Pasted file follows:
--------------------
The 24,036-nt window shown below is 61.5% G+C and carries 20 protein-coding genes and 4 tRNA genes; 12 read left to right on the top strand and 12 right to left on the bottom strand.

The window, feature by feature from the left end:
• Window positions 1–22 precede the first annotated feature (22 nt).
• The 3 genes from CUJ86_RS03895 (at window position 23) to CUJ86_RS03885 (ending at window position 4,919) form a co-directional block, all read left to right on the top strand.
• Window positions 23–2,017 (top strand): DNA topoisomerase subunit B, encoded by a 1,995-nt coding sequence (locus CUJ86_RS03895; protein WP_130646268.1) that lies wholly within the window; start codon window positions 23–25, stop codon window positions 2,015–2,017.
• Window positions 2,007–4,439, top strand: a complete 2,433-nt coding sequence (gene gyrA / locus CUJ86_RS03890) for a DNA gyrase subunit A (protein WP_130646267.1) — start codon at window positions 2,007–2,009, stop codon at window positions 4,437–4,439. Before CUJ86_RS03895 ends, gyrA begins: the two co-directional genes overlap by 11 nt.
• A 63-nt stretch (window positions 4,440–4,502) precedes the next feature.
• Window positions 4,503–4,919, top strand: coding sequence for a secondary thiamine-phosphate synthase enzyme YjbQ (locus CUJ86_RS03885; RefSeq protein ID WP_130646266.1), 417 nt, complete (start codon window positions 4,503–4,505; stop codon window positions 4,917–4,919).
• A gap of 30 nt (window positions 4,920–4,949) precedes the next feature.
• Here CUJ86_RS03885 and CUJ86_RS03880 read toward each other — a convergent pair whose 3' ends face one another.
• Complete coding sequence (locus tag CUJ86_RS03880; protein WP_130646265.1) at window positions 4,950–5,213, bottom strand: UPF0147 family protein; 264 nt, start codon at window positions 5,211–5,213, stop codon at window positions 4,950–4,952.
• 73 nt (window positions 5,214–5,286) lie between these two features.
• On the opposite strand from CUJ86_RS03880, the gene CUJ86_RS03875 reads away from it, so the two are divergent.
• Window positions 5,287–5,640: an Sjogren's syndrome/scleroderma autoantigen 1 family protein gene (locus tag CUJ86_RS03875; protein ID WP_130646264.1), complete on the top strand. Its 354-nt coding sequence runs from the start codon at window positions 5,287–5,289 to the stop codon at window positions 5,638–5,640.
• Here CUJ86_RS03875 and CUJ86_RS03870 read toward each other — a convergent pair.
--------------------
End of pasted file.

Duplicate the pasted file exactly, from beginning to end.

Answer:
The 24,036-nt window shown below is 61.5% G+C and carries 20 protein-coding genes and 4 tRNA genes; 12 read left to right on the top strand and 12 right to left on the bottom strand.

The window, feature by feature from the left end:
• Window positions 1–22 precede the first annotated feature (22 nt).
• The 3 genes from CUJ86_RS03895 (at window position 23) to CUJ86_RS03885 (ending at window position 4,919) form a co-directional block, all read left to right on the top strand.
• Window positions 23–2,017 (top strand): DNA topoisomerase subunit B, encoded by a 1,995-nt coding sequence (locus CUJ86_RS03895; protein WP_130646268.1) that lies wholly within the window; start codon window positions 23–25, stop codon window positions 2,015–2,017.
• Window positions 2,007–4,439, top strand: a complete 2,433-nt coding sequence (gene gyrA / locus CUJ86_RS03890) for a DNA gyrase subunit A (protein WP_130646267.1) — start codon at window positions 2,007–2,009, stop codon at window positions 4,437–4,439. Before CUJ86_RS03895 ends, gyrA begins: the two co-directional genes overlap by 11 nt.
• A 63-nt stretch (window positions 4,440–4,502) precedes the next feature.
• Window positions 4,503–4,919, top strand: coding sequence for a secondary thiamine-phosphate synthase enzyme YjbQ (locus CUJ86_RS03885; RefSeq protein ID WP_130646266.1), 417 nt, complete (start codon window positions 4,503–4,505; stop codon window positions 4,917–4,919).
• A gap of 30 nt (window positions 4,920–4,949) precedes the next feature.
• Here CUJ86_RS03885 and CUJ86_RS03880 read toward each other — a convergent pair whose 3' ends face one another.
• Complete coding sequence (locus tag CUJ86_RS03880; protein WP_130646265.1) at window positions 4,950–5,213, bottom strand: UPF0147 family protein; 264 nt, start codon at window positions 5,211–5,213, stop codon at window positions 4,950–4,952.
• 73 nt (window positions 5,214–5,286) lie between these two features.
• On the opposite strand from CUJ86_RS03880, the gene CUJ86_RS03875 reads away from it, so the two are divergent.
• Window positions 5,287–5,640: an Sjogren's syndrome/scleroderma autoantigen 1 family protein gene (locus tag CUJ86_RS03875; protein ID WP_130646264.1), complete on the top strand. Its 354-nt coding sequence runs from the start codon at window positions 5,287–5,289 to the stop codon at window positions 5,638–5,640.
• Here CUJ86_RS03875 and CUJ86_RS03870 read toward each other — a convergent pair.